BRIEF DESCRIPTION OF THE DRAWINGS

The teachings of the embodiments disclosed herein can be readily understood by considering the following detailed description in conjunction with the accompanying drawings.

FIG. 1 is a block diagram illustrating a network topology, according to one embodiment.

FIG. 2 is a block diagram illustrating a network device, according to one embodiment.

FIG. 3 is an interaction diagram illustrating a first phase of a topology discovery process of an example network, according to one embodiment.

FIG. 4 is an interaction diagram illustrating a second phase of the topology discovery process of the example network of FIG. 3, according to one embodiment.

FIGS. 5A and 5B are flow charts illustrating a process of a device responding to different types of request packets, according to one embodiment.

FIGS. 6A and 6B are flow charts illustrating a process of a device responding to different types of announcement packets, according to one embodiment.

FIGS. 7 and 8 are diagrams illustrating example payloads of different types of announcement packets, according to one embodiment.

DETAILED DESCRIPTION

The Figures (FIG.) and the following description relate to various embodiments by way of illustration only. It should be noted that from the following discussion, alternative embodiments of the structures and methods disclosed herein will be readily recognized as viable alternatives that may be employed without departing from the principles discussed herein.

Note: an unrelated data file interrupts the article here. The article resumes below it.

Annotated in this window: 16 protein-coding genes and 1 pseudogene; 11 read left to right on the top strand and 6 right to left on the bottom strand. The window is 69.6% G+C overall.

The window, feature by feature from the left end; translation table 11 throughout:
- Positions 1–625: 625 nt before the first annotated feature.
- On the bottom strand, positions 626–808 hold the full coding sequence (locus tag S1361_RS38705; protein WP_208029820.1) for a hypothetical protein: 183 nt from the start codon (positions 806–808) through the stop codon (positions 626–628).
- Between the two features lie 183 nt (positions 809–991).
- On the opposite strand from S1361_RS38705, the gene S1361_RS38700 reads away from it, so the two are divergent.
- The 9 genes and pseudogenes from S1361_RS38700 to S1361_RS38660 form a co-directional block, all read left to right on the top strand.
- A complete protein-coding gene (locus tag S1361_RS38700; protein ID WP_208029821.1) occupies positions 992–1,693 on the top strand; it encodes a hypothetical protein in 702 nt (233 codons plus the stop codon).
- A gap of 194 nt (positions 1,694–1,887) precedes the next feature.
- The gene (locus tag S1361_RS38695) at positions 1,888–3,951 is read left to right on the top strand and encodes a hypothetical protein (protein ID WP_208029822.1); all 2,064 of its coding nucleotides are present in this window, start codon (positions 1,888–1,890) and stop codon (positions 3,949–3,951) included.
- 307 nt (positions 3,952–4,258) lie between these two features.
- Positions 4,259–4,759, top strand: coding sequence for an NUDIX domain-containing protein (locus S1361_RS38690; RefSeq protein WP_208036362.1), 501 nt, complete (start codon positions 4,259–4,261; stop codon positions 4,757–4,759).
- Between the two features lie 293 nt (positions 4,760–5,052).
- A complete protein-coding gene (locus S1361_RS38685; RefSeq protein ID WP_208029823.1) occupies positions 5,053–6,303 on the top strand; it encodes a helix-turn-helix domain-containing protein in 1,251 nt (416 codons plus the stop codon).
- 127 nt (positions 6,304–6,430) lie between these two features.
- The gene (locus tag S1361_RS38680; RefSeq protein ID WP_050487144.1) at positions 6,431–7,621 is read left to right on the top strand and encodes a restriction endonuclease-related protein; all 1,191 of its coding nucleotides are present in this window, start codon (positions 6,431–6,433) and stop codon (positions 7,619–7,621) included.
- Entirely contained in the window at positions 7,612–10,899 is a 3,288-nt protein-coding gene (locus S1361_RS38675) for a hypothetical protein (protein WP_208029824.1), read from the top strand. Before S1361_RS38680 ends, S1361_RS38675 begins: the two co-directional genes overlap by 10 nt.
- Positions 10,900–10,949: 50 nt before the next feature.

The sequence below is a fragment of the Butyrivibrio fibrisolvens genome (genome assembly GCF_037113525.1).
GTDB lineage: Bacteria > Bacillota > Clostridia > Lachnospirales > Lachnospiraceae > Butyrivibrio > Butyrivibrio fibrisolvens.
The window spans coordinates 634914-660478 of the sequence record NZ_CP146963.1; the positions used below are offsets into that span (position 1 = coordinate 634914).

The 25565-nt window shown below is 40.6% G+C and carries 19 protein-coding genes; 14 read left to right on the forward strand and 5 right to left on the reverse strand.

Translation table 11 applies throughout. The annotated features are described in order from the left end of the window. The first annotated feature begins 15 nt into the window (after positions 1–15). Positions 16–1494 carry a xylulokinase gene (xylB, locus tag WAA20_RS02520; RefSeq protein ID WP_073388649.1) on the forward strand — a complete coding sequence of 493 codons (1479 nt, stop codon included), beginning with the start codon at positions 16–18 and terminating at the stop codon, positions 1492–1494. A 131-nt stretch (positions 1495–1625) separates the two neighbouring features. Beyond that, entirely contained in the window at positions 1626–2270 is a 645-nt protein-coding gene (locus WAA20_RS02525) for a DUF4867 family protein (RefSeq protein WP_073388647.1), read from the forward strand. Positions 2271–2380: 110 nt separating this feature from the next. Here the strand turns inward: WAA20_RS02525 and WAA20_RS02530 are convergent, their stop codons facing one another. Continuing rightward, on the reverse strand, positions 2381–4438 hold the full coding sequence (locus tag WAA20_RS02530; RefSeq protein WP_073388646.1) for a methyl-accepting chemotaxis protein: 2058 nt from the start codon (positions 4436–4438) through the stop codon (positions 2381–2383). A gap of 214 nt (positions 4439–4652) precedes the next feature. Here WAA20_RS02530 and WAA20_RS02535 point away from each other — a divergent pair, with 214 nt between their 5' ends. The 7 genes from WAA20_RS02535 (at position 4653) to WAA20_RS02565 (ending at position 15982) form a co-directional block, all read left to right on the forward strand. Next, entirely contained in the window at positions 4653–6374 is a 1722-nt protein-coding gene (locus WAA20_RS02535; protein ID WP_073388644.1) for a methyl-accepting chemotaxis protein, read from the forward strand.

Reference will now be made in detail to several embodiments, examples of which are illustrated in the accompanying figures. It is noted that wherever practicable similar or like reference numbers may be used in the figures and may indicate similar or like functionality.

Embodiments relate to identifying a topology of a network by compiling information identifying adjacent devices from each of the devices in the network. Each device determines and stores information identifying adjacent devices connected within one hop. A requesting device obtains information of adjacent devices of each device, and identifies the topology (i.e., arrangements of each device within the network and interconnections between devices) of the network by collectively analyzing the information obtained. A requesting device in the network may discover a topology of the network through two phases. In a first phase, the requesting device causes each device to identify adjacent devices within one hop. In a second phase, the requesting device collects information identifying one or more adjacent devices of each device and identifies the topology of the network.

An adjacent device of another device herein refers to a device that is within one hop distance away from the other device within a network.